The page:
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God does not always answer our prayers to our immediate satisfaction and instantly deliver us from our trials. But He will always do what is best for us as an example from the life of the Apostle Paul illustrates.
The Apostle Paul pleaded with God to intervene for him in a chronic trial. "There was given me a thorn in my flesh, a messenger of Satan, to torment me. Three times I pleaded with the Lord to take it away from me" (2 Corinthians 12:7-8).
There are indications from what Paul wrote to the Galatians that this trial may have been a problem with his eyesight: "...if you could have done so, you would have torn out your eyes and given them to me" (Galatians 4:5). At the end of this letter he also writes, "See what large letters I use as I write to you with my own hand!" (Galatians 6:11).
Several years later Paul wrote he had pleaded with God on three occasions to have his "thorn in the flesh" removed, no doubt with fasting and heartfelt prayer (2 Corinthians 11:27), so he could continue to spread the Gospel effectively and care for the congregations. But God told Paul: "My grace is sufficient for you, for My strength is made perfect in weakness" (2 Corinthians 12:9).
Whether God spoke these words directly to Paul or Paul gradually came to this understanding of God's will isn't clear. What is clear is that Paul eventually saw that his weakness drew him closer to God, and he developed a deeper spiritual understanding that strengthened his faith and commitment: "I am therefore happy to boast of my weaknesses, because then the power of Christ will rest upon me. So I am content with a life of weakness, insult, hardship, persecution, and distress, all for Christ's sake; for when I am weak, then I am strong" (1 Corinthians 12:9-10).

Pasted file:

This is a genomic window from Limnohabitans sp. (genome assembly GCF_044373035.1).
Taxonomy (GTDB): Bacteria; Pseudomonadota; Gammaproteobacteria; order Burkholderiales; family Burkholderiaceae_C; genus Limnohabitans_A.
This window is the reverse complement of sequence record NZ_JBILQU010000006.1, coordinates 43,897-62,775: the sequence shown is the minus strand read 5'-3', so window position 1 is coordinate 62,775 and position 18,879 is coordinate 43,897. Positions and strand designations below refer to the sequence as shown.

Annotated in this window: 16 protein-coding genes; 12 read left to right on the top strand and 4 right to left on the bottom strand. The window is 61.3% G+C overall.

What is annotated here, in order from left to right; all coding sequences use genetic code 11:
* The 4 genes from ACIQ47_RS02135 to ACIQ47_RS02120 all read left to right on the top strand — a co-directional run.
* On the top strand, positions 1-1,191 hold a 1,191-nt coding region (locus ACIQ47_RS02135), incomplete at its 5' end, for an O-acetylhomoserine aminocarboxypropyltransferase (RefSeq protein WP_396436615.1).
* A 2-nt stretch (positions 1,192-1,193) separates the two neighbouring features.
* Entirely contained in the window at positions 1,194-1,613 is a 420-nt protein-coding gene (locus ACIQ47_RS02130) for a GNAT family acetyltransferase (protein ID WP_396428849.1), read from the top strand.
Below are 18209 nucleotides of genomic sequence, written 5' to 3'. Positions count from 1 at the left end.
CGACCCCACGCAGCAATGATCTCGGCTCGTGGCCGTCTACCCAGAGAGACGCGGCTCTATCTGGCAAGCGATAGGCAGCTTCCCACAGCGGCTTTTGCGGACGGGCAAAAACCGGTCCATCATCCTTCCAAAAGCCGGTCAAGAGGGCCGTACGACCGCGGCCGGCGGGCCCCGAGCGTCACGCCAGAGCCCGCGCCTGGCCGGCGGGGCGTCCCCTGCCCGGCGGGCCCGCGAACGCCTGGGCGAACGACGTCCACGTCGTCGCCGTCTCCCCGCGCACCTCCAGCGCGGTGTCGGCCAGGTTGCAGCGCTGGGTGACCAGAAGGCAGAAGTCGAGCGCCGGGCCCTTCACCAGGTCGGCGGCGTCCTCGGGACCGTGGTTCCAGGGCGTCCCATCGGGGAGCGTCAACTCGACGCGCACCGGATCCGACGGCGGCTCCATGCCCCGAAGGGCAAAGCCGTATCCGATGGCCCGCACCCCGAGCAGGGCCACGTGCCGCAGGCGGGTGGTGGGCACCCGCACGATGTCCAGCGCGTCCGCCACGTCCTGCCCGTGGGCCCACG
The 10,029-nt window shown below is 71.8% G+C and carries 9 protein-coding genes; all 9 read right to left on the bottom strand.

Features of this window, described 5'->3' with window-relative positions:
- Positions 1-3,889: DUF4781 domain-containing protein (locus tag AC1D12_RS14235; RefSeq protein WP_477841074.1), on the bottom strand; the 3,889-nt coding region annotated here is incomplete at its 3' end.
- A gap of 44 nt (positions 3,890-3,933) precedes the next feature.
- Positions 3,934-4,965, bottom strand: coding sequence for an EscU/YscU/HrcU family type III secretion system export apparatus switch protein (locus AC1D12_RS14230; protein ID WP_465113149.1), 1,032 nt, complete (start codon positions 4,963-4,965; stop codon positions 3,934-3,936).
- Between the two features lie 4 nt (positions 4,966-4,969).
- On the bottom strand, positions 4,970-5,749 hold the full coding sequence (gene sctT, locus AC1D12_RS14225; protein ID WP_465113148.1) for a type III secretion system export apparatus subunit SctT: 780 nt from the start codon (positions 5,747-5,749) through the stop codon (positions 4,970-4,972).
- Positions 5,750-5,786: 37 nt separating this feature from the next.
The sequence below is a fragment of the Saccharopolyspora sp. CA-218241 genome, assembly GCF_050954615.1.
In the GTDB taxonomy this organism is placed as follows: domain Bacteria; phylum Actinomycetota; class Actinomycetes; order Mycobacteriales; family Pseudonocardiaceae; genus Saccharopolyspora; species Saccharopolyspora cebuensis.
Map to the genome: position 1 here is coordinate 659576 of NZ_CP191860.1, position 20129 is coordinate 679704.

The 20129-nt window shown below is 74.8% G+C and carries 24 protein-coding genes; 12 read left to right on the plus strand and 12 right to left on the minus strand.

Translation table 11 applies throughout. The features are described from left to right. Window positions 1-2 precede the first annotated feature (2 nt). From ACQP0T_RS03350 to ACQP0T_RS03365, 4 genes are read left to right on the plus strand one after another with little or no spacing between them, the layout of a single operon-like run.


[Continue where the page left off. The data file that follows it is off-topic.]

Paul's experience stands as an important spiritual lesson for us. Sometimes God's answer for us is "no" or "not yet." Our physical bodies were never intended to last forever (Psalms 90:10), and God is far more concerned we develop righteous character and a trusting relationship with Him. He wants to resurrect us to eternal life in an immortal spirit body (1 Corinthians 15:40-54), and He promises He will never allow us to fall into trials greater than we can endure or allow us to be tempted beyond what we can bear (1 Corinthians 10:13).
Jesus, knowing He faced a cruel death within a few hours prayed, "...if it is possible, let this cup pass from Me" (Matthew 26:39), but also acknowledged a greater purpose for His physical life, concluding, "Nevertheless, not My will, but Yours, be done" (Luke 22:42). Jesus Christ, the perfect example of faith, knew the importance of following the Father's will above one's own.
Because God works with us to build faith and character He doesn't always answer our prayers in the way we desire and Hebrews 11, known as the “faith chapter,” gives examples of this. God knows what is best for us in the long run, even if it may conflict with our short-term wants and desires.
Bible Study Guide: You Can Have Living Faith